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Popular Nollywood studios have taken to heart the challenge to make reimagined sequels to classics, with releases like Nneka the Pretty Serpent, Living in Bondage, Rattlesnake: The Ahanna Chronicles, Blood Sisters, and the latest in the league, Glamour Girls as recent entries. While some may have been just shy of hitting the mark, others have performed rather poorly.
Bunmi Ajakaiye is a fast growing film director and writer, with recent success in film and TV. Her current work ‘Glamour Girls’ is not her best work and, in some way, calls her artistic reputation to question.
In a release as underwhelming as this, it’s only right to at least try to consider the intent, if there’s any:
To start with, we can analyze the plot:
True to its title, ‘Glamour Girls’ does offer glamour along with the luxuries that come with it. The reimagined classic opens with the introduction of Emmanuella (Sharon Ooja of Oloture) whose main hustle as a stripper/sex worker garners her quite the admiration. The opening sequence also features Zeribe (Ames Gardiner) who becomes, for Emmanuella, a stepping stone to meeting Donna after he mischievously gets her sacked from her hustle as a stripper. A little similar to Sandra (Jennifer Okere) in the original ‘Glamour Girls’ 1994, Emmanuella is dissatisfied with her low earnings and wants something big for herself as a higher level ‘ashawo’ – local Nigerian word for a call girl.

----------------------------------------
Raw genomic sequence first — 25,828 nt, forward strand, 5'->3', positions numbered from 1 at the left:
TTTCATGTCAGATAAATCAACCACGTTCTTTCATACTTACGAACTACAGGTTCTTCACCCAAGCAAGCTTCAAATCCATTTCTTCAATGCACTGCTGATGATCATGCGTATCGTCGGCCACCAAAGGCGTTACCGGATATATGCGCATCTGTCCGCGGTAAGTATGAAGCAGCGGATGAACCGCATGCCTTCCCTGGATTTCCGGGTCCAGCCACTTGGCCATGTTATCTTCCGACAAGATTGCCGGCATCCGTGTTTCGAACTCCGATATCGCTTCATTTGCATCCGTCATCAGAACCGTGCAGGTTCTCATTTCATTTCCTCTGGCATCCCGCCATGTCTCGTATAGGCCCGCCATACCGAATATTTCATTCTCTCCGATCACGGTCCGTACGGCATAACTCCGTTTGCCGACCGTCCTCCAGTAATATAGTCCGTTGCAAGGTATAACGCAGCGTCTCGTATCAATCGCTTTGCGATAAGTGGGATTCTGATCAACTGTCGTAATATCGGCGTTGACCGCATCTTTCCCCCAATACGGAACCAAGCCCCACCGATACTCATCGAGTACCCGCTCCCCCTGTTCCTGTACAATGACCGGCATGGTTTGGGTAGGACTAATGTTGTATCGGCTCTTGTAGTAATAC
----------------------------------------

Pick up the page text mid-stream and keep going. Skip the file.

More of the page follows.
Fast forward couple of frames later, she given an opportunity to show what she’s got (sex with Donna’s emotionally estranged husband) before earning her keep in the upper echelons of sex work. However, Emmanuella turns out to be only a part of the whole story as other characters like Helion Martin (Segilola Ogidan – A Naija Christmas), Louise (Toke Makinwa – Blood Sisters) and Jemma (Joselyn Dumas – AM Dilemma) are introduced to us. We are then taken on a grand tour into their private lives.
Louise is married but does regular hook-ups to sustain her family, while Helion (Hel) is a rich kid who signs into Donna establishment because she likes fun. Jemma was once the most-wanted girl Donna had, and both had shared a unique relationship until she broke the golden rule – Never give your love for free- and had to leave for a while. Another character worth mentioning by the frequency of his appearance is Tommy (Temisan Emmanuel). However, Tommy is nothing but a Hollywood character in a Nollywood film and he serves little to no purpose.